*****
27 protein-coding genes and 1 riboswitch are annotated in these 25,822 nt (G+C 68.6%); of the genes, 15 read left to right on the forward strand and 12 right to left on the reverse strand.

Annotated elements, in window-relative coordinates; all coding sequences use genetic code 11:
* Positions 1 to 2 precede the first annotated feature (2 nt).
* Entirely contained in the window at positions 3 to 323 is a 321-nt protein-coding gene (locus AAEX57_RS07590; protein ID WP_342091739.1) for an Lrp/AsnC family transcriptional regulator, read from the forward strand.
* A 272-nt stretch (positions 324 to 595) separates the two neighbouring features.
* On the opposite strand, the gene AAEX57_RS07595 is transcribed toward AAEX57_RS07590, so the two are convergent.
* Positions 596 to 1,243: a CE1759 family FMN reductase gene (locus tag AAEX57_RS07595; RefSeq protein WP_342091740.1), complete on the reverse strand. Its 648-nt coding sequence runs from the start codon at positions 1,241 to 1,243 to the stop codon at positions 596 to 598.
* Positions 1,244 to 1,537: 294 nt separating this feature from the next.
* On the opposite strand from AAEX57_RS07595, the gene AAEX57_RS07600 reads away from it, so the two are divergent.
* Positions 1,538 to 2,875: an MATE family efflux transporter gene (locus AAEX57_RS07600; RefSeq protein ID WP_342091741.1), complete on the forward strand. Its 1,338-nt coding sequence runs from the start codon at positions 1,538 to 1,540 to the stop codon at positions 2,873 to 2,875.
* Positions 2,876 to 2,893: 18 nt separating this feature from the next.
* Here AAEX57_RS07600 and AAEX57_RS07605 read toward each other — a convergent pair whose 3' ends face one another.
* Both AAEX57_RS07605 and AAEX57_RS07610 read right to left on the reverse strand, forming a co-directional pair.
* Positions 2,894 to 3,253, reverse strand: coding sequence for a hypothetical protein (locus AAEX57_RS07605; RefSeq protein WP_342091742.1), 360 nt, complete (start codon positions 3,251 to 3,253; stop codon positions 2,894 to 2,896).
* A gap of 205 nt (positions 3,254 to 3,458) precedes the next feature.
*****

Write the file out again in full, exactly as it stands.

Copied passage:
27 protein-coding genes and 1 riboswitch are annotated in these 25,822 nt (G+C 68.6%); of the genes, 15 read left to right on the forward strand and 12 right to left on the reverse strand.

Annotated elements, in window-relative coordinates; all coding sequences use genetic code 11:
* Positions 1 to 2 precede the first annotated feature (2 nt).
* Entirely contained in the window at positions 3 to 323 is a 321-nt protein-coding gene (locus AAEX57_RS07590; protein ID WP_342091739.1) for an Lrp/AsnC family transcriptional regulator, read from the forward strand.
* A 272-nt stretch (positions 324 to 595) separates the two neighbouring features.
* On the opposite strand, the gene AAEX57_RS07595 is transcribed toward AAEX57_RS07590, so the two are convergent.
* Positions 596 to 1,243: a CE1759 family FMN reductase gene (locus tag AAEX57_RS07595; RefSeq protein WP_342091740.1), complete on the reverse strand. Its 648-nt coding sequence runs from the start codon at positions 1,241 to 1,243 to the stop codon at positions 596 to 598.
* Positions 1,244 to 1,537: 294 nt separating this feature from the next.
* On the opposite strand from AAEX57_RS07595, the gene AAEX57_RS07600 reads away from it, so the two are divergent.
* Positions 1,538 to 2,875: an MATE family efflux transporter gene (locus AAEX57_RS07600; RefSeq protein ID WP_342091741.1), complete on the forward strand. Its 1,338-nt coding sequence runs from the start codon at positions 1,538 to 1,540 to the stop codon at positions 2,873 to 2,875.
* Positions 2,876 to 2,893: 18 nt separating this feature from the next.
* Here AAEX57_RS07600 and AAEX57_RS07605 read toward each other — a convergent pair whose 3' ends face one another.
* Both AAEX57_RS07605 and AAEX57_RS07610 read right to left on the reverse strand, forming a co-directional pair.
* Positions 2,894 to 3,253, reverse strand: coding sequence for a hypothetical protein (locus AAEX57_RS07605; RefSeq protein WP_342091742.1), 360 nt, complete (start codon positions 3,251 to 3,253; stop codon positions 2,894 to 2,896).
* A gap of 205 nt (positions 3,254 to 3,458) precedes the next feature.